More political opportunism on Leveson, says NUJ
The NUJ has condemned the latest twist in the Leveson debate as cynical political opportunism, as the attempts to reach cross party consensus were abandoned, presenting parliament with a half-baked proposal for a Royal Charter with no adequate protections for press freedom.
NUJ General Secretary Michelle Stanistreet said: "It is hugely ironic that those owners and editors who vehemently opposed Leveson's recommendations for an independent regulatory system, have so lost perspective in the collective hysteria that has gripped them in recent months, that they've colluded in a Royal Charter fudge that could risk opening the door to future political meddling in our press.
"Such is Cameron's desire to please his friends and potential press allies at a time when his political currency is low, that he is foisting a decision on parliament that, if passed, could create a system of regulation that doesn't create the genuinely independent, robust and responsible framework that's badly needed. It's a cynical move, coming after the clear cracks and differences amongst publishers that emerged this week – when it's become apparent to the editors of the Guardian, the Independent and the Financial Times that actually, some sort of statutory underpinning would be preferable to a Royal Charter model and would not constitute the attack on press freedom that some of their peers in the industry would have us believe."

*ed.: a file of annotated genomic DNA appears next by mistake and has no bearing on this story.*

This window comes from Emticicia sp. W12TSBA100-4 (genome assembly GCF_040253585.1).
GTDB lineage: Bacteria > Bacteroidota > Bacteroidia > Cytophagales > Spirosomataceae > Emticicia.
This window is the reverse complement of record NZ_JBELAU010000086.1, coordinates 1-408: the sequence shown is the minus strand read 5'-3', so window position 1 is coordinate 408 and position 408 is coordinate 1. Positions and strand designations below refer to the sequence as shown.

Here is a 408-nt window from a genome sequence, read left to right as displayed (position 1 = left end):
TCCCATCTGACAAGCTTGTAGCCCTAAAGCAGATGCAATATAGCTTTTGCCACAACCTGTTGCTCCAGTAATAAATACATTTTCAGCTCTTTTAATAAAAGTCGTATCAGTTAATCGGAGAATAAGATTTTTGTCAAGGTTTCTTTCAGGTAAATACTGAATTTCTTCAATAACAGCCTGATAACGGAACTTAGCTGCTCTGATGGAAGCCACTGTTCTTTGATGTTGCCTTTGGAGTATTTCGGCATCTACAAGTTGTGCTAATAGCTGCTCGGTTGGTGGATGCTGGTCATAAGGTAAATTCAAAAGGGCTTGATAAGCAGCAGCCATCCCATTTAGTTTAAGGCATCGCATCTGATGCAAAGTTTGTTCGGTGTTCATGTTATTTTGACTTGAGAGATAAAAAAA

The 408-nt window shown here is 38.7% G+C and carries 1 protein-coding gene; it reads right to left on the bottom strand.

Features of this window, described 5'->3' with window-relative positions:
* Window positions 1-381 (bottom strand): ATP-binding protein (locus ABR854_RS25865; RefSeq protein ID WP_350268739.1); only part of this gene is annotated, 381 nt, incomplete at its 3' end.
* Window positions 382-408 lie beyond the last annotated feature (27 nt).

The NUJ has consistently opposed the lack of transparency in the negotiations that have taken place since the publication of the Leveson report. Rather than seize an opportunity to engage with all interested parties in an open process, the discussions between those with the most power in the industry have been held behind closed doors, leading to claims of a stitch up. Despite clear recommendations that the new regulator and its code committee should not be limited solely to editors and should include journalists and more members of the public, the publishers have lobbied hard to ensure only they and editors are represented on the new body. The move on exemplary damages is to be welcomed, but there is a lack of clarity about how this will be implemented.
Members of parliament now have the opportunity to express their support for a genuinely free press, one that is responsible and not a deal that is an unworkable fudge. This is an opportunity to create a system that is accountable and inclusive – critically, involving journalists and the broader public in a co-regulatory body.